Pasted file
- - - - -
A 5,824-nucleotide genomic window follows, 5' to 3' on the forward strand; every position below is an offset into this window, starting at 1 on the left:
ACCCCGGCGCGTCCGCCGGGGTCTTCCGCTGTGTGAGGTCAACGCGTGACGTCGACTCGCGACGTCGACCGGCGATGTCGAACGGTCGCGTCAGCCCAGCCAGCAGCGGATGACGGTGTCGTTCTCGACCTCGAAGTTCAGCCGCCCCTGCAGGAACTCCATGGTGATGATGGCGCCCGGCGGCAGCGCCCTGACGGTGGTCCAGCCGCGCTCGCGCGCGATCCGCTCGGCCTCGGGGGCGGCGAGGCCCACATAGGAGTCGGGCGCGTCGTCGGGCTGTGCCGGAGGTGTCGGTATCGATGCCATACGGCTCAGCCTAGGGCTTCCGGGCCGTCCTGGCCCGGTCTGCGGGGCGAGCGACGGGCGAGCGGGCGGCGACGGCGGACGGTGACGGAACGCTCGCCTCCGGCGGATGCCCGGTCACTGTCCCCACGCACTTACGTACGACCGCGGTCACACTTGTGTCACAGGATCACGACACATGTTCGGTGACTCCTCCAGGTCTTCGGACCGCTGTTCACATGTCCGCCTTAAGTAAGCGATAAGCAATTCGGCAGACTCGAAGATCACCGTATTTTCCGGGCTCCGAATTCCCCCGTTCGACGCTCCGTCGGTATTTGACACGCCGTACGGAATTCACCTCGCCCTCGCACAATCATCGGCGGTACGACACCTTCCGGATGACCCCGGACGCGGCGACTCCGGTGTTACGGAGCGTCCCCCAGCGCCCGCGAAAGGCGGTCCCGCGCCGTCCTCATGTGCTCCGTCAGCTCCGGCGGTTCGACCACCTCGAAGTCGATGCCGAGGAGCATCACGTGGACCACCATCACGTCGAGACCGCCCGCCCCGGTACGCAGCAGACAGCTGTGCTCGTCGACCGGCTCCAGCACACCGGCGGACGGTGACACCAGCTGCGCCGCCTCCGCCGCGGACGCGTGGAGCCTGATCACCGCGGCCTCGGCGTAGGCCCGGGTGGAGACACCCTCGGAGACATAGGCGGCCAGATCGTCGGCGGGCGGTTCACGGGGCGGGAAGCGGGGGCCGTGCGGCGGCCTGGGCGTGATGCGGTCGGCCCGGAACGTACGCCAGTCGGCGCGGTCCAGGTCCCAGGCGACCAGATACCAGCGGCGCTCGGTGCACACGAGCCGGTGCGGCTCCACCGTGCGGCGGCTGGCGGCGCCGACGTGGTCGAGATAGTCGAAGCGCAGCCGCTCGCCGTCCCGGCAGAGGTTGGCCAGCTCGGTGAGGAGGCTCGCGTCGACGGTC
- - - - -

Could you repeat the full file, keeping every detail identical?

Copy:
A 5,824-nucleotide genomic window follows, 5' to 3' on the forward strand; every position below is an offset into this window, starting at 1 on the left:
ACCCCGGCGCGTCCGCCGGGGTCTTCCGCTGTGTGAGGTCAACGCGTGACGTCGACTCGCGACGTCGACCGGCGATGTCGAACGGTCGCGTCAGCCCAGCCAGCAGCGGATGACGGTGTCGTTCTCGACCTCGAAGTTCAGCCGCCCCTGCAGGAACTCCATGGTGATGATGGCGCCCGGCGGCAGCGCCCTGACGGTGGTCCAGCCGCGCTCGCGCGCGATCCGCTCGGCCTCGGGGGCGGCGAGGCCCACATAGGAGTCGGGCGCGTCGTCGGGCTGTGCCGGAGGTGTCGGTATCGATGCCATACGGCTCAGCCTAGGGCTTCCGGGCCGTCCTGGCCCGGTCTGCGGGGCGAGCGACGGGCGAGCGGGCGGCGACGGCGGACGGTGACGGAACGCTCGCCTCCGGCGGATGCCCGGTCACTGTCCCCACGCACTTACGTACGACCGCGGTCACACTTGTGTCACAGGATCACGACACATGTTCGGTGACTCCTCCAGGTCTTCGGACCGCTGTTCACATGTCCGCCTTAAGTAAGCGATAAGCAATTCGGCAGACTCGAAGATCACCGTATTTTCCGGGCTCCGAATTCCCCCGTTCGACGCTCCGTCGGTATTTGACACGCCGTACGGAATTCACCTCGCCCTCGCACAATCATCGGCGGTACGACACCTTCCGGATGACCCCGGACGCGGCGACTCCGGTGTTACGGAGCGTCCCCCAGCGCCCGCGAAAGGCGGTCCCGCGCCGTCCTCATGTGCTCCGTCAGCTCCGGCGGTTCGACCACCTCGAAGTCGATGCCGAGGAGCATCACGTGGACCACCATCACGTCGAGACCGCCCGCCCCGGTACGCAGCAGACAGCTGTGCTCGTCGACCGGCTCCAGCACACCGGCGGACGGTGACACCAGCTGCGCCGCCTCCGCCGCGGACGCGTGGAGCCTGATCACCGCGGCCTCGGCGTAGGCCCGGGTGGAGACACCCTCGGAGACATAGGCGGCCAGATCGTCGGCGGGCGGTTCACGGGGCGGGAAGCGGGGGCCGTGCGGCGGCCTGGGCGTGATGCGGTCGGCCCGGAACGTACGCCAGTCGGCGCGGTCCAGGTCCCAGGCGACCAGATACCAGCGGCGCTCGGTGCACACGAGCCGGTGCGGCTCCACCGTGCGGCGGCTGGCGGCGCCGACGTGGTCGAGATAGTCGAAGCGCAGCCGCTCGCCGTCCCGGCAGAGGTTGGCCAGCTCGGTGAGGAGGCTCGCGTCGACGGTC